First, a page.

While working on the streets of Libya, if the gangs saw you, they would grab you and put you in a cell. They put you in a cell with many others where you would either be sold or made to call your people to pay for your freedom.
While I was trying to get money the to free myself from the prison, I spoke with my father two months ago. He then told me that if I had the chance, I should return home.
I told him that I might die before I had the opportunity to return home because I saw people die every day.”
'We drank our urine, fuel in desert'
Another returnee, Kelvin Sunday, a 21-year-old man, was full of praises to God for bringing him back though he had lost all hopes.
Sunday who vowed never to embark on such a fruitless journey again, said he and many other Nigerians drank their own urine and fuel to survive.
The Edo State indigene said he was a slave in Libya for seven months before his miraculous return after spending N965,000 to get to Libya.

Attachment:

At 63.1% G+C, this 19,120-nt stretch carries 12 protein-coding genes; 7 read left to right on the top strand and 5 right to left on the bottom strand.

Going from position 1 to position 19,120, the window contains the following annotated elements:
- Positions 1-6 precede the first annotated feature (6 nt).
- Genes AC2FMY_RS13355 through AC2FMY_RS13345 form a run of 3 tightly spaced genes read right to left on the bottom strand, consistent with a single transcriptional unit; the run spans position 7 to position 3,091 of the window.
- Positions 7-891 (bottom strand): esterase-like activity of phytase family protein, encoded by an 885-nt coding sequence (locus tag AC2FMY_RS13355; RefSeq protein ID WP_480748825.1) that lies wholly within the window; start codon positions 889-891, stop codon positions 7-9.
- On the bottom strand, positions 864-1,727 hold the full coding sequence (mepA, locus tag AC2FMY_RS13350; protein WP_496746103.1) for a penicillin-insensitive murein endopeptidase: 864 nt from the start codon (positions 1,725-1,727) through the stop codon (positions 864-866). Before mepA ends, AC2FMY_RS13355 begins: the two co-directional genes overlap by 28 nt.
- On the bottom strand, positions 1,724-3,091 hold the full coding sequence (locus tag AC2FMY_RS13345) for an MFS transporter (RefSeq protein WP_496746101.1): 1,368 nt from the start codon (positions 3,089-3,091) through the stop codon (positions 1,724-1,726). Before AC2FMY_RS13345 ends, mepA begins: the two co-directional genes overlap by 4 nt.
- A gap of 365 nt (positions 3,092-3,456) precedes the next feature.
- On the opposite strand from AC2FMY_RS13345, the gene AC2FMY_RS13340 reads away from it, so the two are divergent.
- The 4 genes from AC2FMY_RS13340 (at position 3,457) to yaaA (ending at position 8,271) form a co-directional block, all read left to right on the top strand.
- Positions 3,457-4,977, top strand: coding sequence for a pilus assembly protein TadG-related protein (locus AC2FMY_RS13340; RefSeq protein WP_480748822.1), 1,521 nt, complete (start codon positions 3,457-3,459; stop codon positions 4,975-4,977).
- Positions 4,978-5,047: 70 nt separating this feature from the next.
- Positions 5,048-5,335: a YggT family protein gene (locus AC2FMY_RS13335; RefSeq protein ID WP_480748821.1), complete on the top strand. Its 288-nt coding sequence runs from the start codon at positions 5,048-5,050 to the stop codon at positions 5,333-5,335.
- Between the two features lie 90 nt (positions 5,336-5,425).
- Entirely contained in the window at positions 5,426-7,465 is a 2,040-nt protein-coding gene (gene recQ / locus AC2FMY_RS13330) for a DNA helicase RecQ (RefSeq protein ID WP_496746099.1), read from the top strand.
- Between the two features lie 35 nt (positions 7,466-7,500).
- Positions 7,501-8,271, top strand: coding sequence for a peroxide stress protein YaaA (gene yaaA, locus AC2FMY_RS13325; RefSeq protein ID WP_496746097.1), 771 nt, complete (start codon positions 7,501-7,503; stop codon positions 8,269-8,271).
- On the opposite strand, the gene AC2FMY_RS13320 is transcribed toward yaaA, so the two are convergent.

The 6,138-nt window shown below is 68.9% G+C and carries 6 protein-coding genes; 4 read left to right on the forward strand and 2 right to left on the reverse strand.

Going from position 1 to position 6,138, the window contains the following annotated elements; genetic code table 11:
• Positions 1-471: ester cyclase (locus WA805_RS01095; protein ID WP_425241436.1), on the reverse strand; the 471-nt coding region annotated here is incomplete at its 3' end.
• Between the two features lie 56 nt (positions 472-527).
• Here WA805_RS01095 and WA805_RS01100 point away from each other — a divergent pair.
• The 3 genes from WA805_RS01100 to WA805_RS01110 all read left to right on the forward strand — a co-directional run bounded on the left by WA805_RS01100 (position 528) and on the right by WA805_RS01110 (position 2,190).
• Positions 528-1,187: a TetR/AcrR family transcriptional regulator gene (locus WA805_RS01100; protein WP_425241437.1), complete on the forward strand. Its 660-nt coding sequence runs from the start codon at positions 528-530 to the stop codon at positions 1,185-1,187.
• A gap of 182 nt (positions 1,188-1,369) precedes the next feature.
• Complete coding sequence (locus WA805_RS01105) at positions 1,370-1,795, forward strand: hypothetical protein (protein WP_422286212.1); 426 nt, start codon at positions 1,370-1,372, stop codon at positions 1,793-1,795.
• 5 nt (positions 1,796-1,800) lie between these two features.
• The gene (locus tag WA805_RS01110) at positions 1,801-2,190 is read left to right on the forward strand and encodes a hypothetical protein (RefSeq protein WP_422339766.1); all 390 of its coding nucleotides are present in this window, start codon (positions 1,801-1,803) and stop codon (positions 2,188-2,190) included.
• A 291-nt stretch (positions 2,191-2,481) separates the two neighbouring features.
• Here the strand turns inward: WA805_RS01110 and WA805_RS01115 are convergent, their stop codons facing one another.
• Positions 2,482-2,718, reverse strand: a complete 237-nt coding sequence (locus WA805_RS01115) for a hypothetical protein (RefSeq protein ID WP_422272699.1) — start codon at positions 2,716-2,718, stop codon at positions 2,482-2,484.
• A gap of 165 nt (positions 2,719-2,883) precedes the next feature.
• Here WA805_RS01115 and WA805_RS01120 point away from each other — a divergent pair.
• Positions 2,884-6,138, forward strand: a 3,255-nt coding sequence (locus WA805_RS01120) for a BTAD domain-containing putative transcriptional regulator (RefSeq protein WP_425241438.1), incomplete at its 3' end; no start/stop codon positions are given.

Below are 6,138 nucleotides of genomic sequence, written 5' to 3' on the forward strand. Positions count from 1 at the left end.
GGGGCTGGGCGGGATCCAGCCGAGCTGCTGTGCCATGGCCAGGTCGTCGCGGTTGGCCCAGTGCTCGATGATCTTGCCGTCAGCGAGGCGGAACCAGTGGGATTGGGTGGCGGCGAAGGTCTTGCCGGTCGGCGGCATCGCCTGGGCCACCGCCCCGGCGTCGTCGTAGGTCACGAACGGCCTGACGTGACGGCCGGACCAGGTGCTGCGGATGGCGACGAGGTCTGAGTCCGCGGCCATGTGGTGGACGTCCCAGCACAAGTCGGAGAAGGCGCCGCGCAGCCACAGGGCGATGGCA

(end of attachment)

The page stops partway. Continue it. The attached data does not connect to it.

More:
Sunday explained that a friend of his who had made it to Europe convinced him to embark on the journey.
According to him, 41 of them set out in Kano for the journey through the desert but only 10 made it to Libya, adding that their fate was sealed when their vehicle developed an engine fault in the desert.
“We were in the desert for three days without food or water. We were drinking our urine to survive. It got to a point that when there was no more urine to drink, we started to drink fuel.
When we got to Libya, I was working in my 'burger’s' house. I spent two weeks there before I went to the seaside in Tripoli where we would cross.
From Sabha to the seaside in Tripoli, I spent two weeks. On the way, some traffickers kidnapped us. They beat and loaded us into their Hilux van, but few of us jumped down and I broke my leg. I managed to escape as they were shooting.
We spent two days in the desert again after that escape. We later saw a motorist whom we begged to help us get to the seaside.
We were camped at the seaside for three months without any opportunity to cross through the seas. People trying to cross the sea told me to avoid Nigerians helping Libyans to sell people. But later, our camp was raided by soldiers, who took us to prison.”
Sunday said he spent four months in prison before the IOM officials effected his repatriation along with many others back to Nigeria.
'I left Nigeria with high hopes but returned as a one-eyed man'
The tales of woe continue for 35-year-old Harrison Okotie who left Nigeria with high hopes of greener pastures but came back with one eye after he was kidnapped by some violent traffickers who hit him in the eye with the butt of a gun.